Temporal Regulation of the Bacterial Metabolite Deoxycholate during Colonic Repair Is Critical for Crypt Regeneration

Umang Jain, Chin Wen Lai, Shanshan Xiong, Victoria M. Goodwin, Qiuhe Lu, Brian D. Muegge, George P. Christophi, Kelli L. VanDussen, Bethany P. Cummings, Erick Young, John Hambor, Thaddeus S. Stappenbeck

Research output: Contribution to journalArticlepeer-review

40 Scopus citations


Colonic wound repair is an orchestrated process, beginning with barrier re-establishment and followed by wound channel formation and crypt regeneration. Elevated levels of prostaglandin E2 (PGE2) promote barrier re-establishment; however, we found that persistently elevated PGE2 hinders subsequent repair phases. The bacterial metabolite deoxycholate (DCA) promotes transition through repair phases via PGE2 regulation. During barrier re-establishment, DCA levels are locally diminished in the wound, allowing enhanced PGE2 production and barrier re-establishment. However, during transition to the wound channel formation phase, DCA levels increase to inhibit PGE2 production and promote crypt regeneration. Altering DCA levels via antibiotic treatment enhances PGE2 levels but impairs wound repair, which is rescued with DCA treatment. DCA acts via its receptor, farnesoid X receptor, to inhibit the enzyme cPLA2 required for PGE2 synthesis. Thus, colonic wound repair requires temporally regulated signals from microbial metabolites to coordinate host-associated signaling cascades. Video Abstract: Jain et al. discover that temporal regulation of a bacterial metabolite, deoxycholate, orchestrates phases of colonic repair. In the first phase, deoxycholate is depleted to allow for barrier re-establishment; it re-emerges in the second phase to promote crypt regeneration. Mechanistically, deoxycholate promotes these transitions by modulating PGE2 levels.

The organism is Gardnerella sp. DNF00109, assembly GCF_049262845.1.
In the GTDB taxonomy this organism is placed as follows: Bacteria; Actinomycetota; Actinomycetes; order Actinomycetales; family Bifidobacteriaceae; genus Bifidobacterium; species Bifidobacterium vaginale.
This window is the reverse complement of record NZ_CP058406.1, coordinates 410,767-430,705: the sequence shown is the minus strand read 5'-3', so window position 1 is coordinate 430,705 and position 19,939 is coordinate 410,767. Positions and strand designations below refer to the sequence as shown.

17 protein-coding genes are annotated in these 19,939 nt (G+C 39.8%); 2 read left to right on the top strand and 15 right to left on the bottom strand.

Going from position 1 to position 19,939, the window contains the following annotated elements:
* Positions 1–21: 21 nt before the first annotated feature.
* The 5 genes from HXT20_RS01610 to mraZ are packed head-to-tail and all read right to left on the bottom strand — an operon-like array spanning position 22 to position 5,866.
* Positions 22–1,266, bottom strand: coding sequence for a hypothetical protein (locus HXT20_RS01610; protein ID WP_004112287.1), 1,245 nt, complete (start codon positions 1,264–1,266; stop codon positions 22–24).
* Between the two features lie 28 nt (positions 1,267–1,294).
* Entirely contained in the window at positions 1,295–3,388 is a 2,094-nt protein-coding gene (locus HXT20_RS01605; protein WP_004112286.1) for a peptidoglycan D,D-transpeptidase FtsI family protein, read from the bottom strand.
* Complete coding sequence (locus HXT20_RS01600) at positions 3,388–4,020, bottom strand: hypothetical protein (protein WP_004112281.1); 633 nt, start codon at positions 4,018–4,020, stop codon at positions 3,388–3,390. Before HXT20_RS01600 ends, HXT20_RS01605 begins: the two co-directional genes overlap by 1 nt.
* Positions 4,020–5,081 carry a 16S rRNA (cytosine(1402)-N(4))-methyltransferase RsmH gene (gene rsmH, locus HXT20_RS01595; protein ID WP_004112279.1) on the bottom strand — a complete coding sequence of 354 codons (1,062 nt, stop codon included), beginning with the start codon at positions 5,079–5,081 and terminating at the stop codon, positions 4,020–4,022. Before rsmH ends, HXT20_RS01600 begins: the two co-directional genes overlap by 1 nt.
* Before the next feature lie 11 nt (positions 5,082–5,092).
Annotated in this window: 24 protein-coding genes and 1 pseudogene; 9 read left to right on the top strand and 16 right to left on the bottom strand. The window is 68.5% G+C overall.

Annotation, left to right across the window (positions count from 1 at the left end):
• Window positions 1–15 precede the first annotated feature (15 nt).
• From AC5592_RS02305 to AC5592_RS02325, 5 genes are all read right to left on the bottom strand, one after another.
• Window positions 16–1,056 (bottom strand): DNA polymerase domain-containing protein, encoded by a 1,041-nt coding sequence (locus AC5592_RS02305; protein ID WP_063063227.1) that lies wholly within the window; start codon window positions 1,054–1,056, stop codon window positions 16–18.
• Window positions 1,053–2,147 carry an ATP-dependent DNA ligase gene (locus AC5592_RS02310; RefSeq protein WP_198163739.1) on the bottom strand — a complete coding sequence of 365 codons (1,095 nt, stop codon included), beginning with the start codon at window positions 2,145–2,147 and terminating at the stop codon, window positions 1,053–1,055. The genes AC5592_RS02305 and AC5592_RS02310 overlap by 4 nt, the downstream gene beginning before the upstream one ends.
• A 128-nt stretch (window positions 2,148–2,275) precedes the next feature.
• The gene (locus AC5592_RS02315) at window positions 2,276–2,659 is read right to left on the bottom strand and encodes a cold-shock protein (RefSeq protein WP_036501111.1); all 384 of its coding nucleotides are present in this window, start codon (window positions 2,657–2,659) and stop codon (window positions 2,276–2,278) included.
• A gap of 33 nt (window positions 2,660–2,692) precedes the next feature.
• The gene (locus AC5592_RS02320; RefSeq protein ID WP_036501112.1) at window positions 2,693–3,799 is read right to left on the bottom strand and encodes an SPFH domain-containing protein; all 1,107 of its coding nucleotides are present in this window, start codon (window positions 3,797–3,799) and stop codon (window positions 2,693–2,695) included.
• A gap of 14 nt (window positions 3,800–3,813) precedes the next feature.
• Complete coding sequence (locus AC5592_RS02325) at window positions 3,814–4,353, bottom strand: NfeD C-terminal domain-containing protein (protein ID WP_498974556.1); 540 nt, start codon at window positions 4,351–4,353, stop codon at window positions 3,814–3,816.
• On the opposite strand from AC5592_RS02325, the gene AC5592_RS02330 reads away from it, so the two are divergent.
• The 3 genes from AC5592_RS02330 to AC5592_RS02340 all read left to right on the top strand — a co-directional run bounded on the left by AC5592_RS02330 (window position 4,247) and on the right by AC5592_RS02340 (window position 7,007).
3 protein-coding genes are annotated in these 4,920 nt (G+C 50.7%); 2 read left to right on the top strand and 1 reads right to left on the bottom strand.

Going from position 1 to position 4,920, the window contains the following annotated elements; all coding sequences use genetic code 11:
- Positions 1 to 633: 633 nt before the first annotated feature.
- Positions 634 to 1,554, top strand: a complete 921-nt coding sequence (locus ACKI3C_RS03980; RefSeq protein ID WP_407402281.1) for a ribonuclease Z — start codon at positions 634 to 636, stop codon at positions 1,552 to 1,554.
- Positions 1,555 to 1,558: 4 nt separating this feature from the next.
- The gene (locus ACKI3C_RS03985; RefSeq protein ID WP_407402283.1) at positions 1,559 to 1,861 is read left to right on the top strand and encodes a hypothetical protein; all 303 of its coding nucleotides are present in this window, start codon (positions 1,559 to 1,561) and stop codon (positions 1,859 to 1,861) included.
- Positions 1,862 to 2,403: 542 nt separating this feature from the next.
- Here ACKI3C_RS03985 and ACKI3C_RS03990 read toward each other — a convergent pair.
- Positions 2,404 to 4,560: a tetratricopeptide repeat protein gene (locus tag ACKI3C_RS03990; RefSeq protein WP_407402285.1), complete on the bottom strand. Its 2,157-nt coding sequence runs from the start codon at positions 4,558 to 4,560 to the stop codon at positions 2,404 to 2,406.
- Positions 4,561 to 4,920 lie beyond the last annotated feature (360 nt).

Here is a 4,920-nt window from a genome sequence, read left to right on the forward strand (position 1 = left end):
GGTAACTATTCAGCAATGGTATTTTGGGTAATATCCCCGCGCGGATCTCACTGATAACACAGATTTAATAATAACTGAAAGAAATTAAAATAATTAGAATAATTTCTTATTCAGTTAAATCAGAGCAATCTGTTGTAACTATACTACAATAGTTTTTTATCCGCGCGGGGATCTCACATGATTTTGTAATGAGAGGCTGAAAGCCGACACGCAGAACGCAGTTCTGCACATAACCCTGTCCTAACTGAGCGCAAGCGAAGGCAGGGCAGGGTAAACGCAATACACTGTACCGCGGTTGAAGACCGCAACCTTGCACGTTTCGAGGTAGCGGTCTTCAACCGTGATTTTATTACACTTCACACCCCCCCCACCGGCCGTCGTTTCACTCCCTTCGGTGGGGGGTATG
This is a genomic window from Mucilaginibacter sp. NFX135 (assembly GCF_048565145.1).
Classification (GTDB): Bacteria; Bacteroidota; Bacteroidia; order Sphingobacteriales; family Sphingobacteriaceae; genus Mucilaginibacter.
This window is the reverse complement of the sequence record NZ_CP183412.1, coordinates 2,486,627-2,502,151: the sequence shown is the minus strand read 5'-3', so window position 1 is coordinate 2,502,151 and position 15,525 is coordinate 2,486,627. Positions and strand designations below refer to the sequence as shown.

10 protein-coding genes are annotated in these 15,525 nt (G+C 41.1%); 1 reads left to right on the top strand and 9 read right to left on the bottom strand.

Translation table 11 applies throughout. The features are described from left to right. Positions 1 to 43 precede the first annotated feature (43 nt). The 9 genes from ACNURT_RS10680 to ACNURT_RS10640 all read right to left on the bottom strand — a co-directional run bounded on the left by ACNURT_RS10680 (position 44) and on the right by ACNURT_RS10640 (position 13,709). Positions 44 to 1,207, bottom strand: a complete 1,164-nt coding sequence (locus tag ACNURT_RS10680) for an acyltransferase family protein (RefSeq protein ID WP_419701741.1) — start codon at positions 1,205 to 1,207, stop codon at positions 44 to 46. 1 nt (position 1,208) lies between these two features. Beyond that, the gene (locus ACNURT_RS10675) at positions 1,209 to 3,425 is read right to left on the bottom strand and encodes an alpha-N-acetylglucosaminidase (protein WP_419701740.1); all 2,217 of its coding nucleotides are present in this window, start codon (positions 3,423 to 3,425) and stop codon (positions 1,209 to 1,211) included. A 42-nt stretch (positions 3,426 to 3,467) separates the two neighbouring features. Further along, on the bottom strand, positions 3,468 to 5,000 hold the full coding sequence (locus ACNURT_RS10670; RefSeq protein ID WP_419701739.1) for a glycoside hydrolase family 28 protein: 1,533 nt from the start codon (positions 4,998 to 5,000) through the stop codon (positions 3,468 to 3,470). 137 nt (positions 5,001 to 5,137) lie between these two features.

Original languageEnglish
Pages (from-to)353-363.e5
JournalCell Host and Microbe
Issue number3
StatePublished - Sep 12 2018


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